This summer’s weather has been rough on Alaska and its wildlife. In all corners of the state, there has been unusual weather events that have disrupted and threatened Alaskan wildlife. Rainstorms have pummeled the western coast, wildfires have swept through southcentral, and lightning has struck in the arctic ocean. This summer has also delivered record high temperatures and drought conditions for the sub-arctic that was the likely cause of a mass die-off of Chum salmon (Oncorhynchus keta) along the Koyukuk River.
Air temperatures along the Koyukuk river, near Huslia, Alaska, rose to 89 to 90 degrees Fahrenheit between July 7th through July 11th, at the same time water levels were extremely low. By the 12th there were sightings of dead chum salmon along the river. It is highly likely that the combination of low water level and high air temperature increased the water temperature to the point of being unhabitable for chum salmon. Further evidence to support this hypothesis came from a team of researchers led by Dr. Stephanie Quinn-Davidson, the director of the Yukon River Inter-Tribal Fish Commission, who arrived on the river about two weeks after the first sightings were recorded.
Dr. Quinn-Davidson’s team surveyed a 200 mile stretch of river and counted 850 dead chum salmon along the shoreline. The research team counted salmon as they boated upriver and stopped when they spotted large groups of salmon along the shore. Dr. Quinn-Davidson’s team examined the chum they found on shore to determine the overall health of the salmon before death. The salmon that the researchers sampled were in good condition before the die-off, as they found eggs and milt in the chum and they did not observe any lesions, parasites, or tumors. The number of dead salmon physically counted is likely to be a small fraction of the salmon killed by the heatwave, as most salmon would have either sunk to the bottom or been swept downriver.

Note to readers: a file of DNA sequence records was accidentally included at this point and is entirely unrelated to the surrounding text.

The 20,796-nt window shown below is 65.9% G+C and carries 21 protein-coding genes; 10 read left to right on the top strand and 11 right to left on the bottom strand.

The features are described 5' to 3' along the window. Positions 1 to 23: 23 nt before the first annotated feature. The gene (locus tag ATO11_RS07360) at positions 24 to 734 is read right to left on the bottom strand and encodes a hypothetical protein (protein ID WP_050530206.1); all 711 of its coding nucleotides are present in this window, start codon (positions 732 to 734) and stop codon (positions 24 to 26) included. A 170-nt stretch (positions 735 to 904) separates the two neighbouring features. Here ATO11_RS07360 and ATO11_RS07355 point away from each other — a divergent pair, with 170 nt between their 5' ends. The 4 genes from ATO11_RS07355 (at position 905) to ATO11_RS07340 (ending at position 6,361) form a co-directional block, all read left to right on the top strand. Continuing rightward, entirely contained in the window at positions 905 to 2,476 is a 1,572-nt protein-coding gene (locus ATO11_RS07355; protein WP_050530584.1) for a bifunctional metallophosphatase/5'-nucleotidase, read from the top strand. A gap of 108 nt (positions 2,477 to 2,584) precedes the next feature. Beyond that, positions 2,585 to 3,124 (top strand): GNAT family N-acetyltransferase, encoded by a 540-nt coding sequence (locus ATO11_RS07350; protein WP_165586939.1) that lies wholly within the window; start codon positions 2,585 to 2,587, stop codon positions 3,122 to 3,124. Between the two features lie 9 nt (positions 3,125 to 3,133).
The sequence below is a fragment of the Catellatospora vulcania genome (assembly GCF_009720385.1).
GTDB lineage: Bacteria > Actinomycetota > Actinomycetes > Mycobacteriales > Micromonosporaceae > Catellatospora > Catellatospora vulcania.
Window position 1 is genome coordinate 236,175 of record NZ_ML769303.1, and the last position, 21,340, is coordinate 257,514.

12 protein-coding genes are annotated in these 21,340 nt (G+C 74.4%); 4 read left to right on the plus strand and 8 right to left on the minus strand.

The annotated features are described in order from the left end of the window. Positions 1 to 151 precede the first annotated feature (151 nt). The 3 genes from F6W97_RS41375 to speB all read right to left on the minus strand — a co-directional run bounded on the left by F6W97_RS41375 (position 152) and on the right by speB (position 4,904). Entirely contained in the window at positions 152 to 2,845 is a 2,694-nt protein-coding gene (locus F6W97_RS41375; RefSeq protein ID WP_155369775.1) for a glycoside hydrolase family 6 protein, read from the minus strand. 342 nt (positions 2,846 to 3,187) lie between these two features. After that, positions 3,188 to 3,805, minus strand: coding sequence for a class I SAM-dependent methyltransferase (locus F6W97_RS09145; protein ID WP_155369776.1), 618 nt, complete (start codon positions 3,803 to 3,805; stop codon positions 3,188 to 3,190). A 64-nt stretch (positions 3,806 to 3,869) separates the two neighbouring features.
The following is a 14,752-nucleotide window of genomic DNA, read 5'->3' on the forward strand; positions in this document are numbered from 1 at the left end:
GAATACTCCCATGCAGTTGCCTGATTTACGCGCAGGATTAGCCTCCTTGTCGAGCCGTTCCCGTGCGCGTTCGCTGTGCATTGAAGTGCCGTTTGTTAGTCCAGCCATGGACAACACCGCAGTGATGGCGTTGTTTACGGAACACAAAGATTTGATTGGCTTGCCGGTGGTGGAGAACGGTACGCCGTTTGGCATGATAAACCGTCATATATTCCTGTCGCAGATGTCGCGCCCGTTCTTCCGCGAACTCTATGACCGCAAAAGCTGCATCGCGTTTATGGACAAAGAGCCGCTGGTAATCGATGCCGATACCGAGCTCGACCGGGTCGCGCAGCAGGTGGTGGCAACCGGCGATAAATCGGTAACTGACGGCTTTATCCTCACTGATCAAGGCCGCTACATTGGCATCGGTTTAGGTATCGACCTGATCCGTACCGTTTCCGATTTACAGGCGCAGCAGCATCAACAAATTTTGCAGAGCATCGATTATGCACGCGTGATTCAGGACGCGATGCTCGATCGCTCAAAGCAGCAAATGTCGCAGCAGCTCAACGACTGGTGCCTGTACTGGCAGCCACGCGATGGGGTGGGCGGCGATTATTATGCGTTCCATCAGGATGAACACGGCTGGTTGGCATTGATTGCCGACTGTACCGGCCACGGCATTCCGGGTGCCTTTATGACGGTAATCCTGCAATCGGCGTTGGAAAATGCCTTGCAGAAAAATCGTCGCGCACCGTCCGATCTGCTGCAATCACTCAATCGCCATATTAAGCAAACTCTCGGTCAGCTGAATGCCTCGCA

The only species observed to be affected in this event were chum salmon. No dead King salmon (Oncorhynchus tshawytscha) were found and only two pike were observed to have died in the timeframe of the extreme heat event. The chum salmon likely died because of their smaller size and smaller fat stores. As salmon re-enter river systems, they stop eating and begin to burn their fat reserves to help them get upstream and prepare for reproduction. As temperatures rise, the metabolism for all living beings rises as well which burns more energy stored in the body as fat. Due to the condition that the chum were found in, the likely cause of death would be that most of the salmon simply ran out of energy due to heat stress. The King salmon with their larger bodies were likely able to survive the extreme heat event due to their larger fat stores.
Unfortunately, the Koyukuk river has not been the only river system experiencing a combination of high temperatures and low water levels due to a lack of snowpack from the winter and a lack of rain this summer. As a result, the Deshka and Little Susitna rivers have been closed to fishing for Coho salmon by emergency order from the Alaska Department of Fish & Game. There has also been a report from a local environmental observer that Jakolof creek near Seldovia has dried out leading to a mass die-off of stranded salmon.
As our climate continues to shift, Alaskan wildlife will experience more stressful events that are beyond their control. There are some actions we can take in specific areas to help mitigate the effects of a changing climate on wildlife. In this case there is little we can do to increase the amount of precipitation to keep our rivers running, but we can provide shady areas to help salmon stay cool. One proposal is to strategically planting trees along riverbanks, in eddies and bends to provide cold water refuges for salmon as they journey upriver.
Reporting changes in the environment or abnormal wildlife behavior is just as important as direct action. If you see something off in your environment, please report it to the Local Environmental Observers network at leonetwork.org . If you happen to witness wildlife behaving abnormally or a mass-die off you can report it to leonetwork.org or to a wildlife biologist at your Fish and Game office. Timely and accurate information are vital to protecting our environment and the wildlife that we share it with. If you see a large dead salmon please conduct a survey or contact a wildlife biologist. Relevant data to collect would be a total count, sex, photographs or video, check for pale gills, any sign of infection, disease or parasites and condition of belly fat. For more information please visit https://www.leonetwork.org/en/docs/about/leo-webinars.
Sam Bundy, Environmental Program Assistant